As a denomination, such mutual love can be hard to spot.  In the midst of Annual Conference season, temperatures are running hot as delegations are being elected and legislation being recommended to General Conference, taking place in 2016 in Portland.  Depending on who you think should “win” in 2016, some of the delegations look promising, and some look horrifying.  I don’t think it’s about winning, though I confess to a degree of dread about what is ahead.  But I do not believe the Spirit permits me to distance myself from the ugliness.

I recently told a friend of mine, who finds it difficult to stay in his own ecclesial home and wondered about the pathologies of my denominational family, that this is the church in which I have been led to Christ, nurtured in faith, and called to ministry.  This church, our embattled UMC, is who has supported me despite my failures, and given me opportunities to serve that have been deeply humbling and formative.  I cannot abandon her simply because the road ahead is fraught with difficulty. As we say in the South, “You gotta dance with the girl who brought you.”  R.R. Reno puts slightly more eloquently:

“However chaotic and dysfunctional the institutional and doctrinal life of the church, we must endure that which the Lord has given us.” (14)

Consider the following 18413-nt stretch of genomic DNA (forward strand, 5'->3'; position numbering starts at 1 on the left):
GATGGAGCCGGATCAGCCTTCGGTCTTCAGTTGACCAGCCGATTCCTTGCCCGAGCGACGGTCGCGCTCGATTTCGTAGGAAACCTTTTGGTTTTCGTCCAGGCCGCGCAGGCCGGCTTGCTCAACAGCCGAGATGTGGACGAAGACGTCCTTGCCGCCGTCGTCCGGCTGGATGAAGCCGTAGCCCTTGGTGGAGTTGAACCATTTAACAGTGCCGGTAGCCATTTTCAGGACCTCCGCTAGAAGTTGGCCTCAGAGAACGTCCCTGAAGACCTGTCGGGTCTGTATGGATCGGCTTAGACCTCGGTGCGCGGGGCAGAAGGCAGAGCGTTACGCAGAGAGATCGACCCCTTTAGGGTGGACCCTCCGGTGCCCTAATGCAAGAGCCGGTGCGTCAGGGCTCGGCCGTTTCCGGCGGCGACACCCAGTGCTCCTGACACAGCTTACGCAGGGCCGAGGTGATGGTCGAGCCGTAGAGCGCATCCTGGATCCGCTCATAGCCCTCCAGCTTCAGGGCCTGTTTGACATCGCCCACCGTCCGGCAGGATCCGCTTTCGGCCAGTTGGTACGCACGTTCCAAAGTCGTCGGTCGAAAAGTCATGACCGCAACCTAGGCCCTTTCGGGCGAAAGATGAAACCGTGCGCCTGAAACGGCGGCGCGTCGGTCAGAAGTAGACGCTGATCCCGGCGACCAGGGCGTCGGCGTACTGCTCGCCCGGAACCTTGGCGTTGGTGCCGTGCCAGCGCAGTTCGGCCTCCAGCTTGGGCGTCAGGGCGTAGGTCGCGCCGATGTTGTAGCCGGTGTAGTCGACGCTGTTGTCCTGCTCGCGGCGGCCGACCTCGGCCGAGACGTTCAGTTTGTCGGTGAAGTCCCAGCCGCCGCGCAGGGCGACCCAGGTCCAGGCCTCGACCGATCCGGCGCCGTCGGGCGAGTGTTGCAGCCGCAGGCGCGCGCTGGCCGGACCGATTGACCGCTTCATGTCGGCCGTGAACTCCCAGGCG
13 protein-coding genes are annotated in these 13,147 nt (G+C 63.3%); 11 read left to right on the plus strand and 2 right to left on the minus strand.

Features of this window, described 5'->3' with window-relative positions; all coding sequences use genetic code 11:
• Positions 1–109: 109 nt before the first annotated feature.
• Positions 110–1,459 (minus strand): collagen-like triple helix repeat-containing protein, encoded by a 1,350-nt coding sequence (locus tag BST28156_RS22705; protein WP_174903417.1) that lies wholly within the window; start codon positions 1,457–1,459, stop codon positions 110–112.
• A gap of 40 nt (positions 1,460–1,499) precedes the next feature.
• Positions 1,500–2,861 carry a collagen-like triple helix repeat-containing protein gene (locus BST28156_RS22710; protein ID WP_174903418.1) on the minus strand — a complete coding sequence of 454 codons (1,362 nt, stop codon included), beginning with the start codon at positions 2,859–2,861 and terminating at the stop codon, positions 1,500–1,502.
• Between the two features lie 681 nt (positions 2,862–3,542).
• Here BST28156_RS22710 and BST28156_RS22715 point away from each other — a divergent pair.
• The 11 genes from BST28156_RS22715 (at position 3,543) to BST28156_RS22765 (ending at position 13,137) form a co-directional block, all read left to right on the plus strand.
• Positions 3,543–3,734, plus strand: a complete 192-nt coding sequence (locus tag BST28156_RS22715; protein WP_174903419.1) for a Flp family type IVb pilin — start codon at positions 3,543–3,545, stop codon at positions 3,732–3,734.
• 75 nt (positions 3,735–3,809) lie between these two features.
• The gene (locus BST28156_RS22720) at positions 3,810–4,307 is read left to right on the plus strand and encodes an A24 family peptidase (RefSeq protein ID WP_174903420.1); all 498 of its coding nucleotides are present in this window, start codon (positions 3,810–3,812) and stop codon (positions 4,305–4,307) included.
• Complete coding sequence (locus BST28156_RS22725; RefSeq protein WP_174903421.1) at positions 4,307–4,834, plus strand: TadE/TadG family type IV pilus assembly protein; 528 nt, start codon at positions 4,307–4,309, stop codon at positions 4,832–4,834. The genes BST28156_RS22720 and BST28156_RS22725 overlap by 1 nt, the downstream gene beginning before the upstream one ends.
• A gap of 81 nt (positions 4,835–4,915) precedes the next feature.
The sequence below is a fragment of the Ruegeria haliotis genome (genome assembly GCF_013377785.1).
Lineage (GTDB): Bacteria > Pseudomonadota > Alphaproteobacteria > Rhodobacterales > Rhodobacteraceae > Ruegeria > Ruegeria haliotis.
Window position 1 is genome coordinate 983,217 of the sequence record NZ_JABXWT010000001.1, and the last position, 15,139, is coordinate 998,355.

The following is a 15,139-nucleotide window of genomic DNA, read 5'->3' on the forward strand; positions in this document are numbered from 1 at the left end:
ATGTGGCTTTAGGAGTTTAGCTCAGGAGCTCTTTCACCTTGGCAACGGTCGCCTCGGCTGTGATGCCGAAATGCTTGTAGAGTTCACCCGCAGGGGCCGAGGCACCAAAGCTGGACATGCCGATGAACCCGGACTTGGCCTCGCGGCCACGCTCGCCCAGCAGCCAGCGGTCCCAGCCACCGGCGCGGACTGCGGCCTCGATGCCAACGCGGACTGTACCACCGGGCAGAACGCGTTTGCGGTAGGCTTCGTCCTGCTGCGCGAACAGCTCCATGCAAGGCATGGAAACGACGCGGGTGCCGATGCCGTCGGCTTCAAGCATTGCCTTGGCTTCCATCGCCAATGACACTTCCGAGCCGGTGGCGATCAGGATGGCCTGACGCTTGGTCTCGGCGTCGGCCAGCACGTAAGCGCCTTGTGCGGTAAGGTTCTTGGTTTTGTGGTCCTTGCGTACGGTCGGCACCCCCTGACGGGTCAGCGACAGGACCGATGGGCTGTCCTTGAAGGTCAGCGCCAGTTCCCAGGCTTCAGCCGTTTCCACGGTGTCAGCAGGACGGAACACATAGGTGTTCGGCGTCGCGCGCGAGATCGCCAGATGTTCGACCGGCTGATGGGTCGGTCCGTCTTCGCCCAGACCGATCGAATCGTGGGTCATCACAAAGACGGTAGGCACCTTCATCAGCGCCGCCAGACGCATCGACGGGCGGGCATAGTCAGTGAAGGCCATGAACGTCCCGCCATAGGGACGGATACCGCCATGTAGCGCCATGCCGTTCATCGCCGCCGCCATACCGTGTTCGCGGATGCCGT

All of us have our own ideas of what the church should look like, how it should function, and what she should teach and exhort.  There is no sense in pretending otherwise.  We have competing visions.  That is okay, so long as those competing visions don’t become anvils on which we hammer the Body of Christ.  That’s how a vision becomes an idol:

“Those who love their dream of a Christian community more than the Christian community itself become destroyers of that Christian community even though their personal intentions may be ever so honest, earnest, and sacrificial.” (Bonhoeffer, 36)

Those competing images, though they are usually genuine in nature, make it tempting to either 1) retreat into enclaves of the like-minded, or 2) withdraw from the fray altogether.  But to avoid the dissension in favor of echo-chambers and indifference is to do exactly what Christ has asked us not to do: to distance ourselves from his body.

“We need to draw ever nearer to the reality of Christian faith and witness in our time, however burdensome, however heavy with failure, limitation, and disappointment. The reason is simple. Our Lord Jesus Christ comes to us in the flesh. We can draw near to him only in his body, the church. Loyalty to him requires us to dwell within the ruins of the church.” (Reno, 14)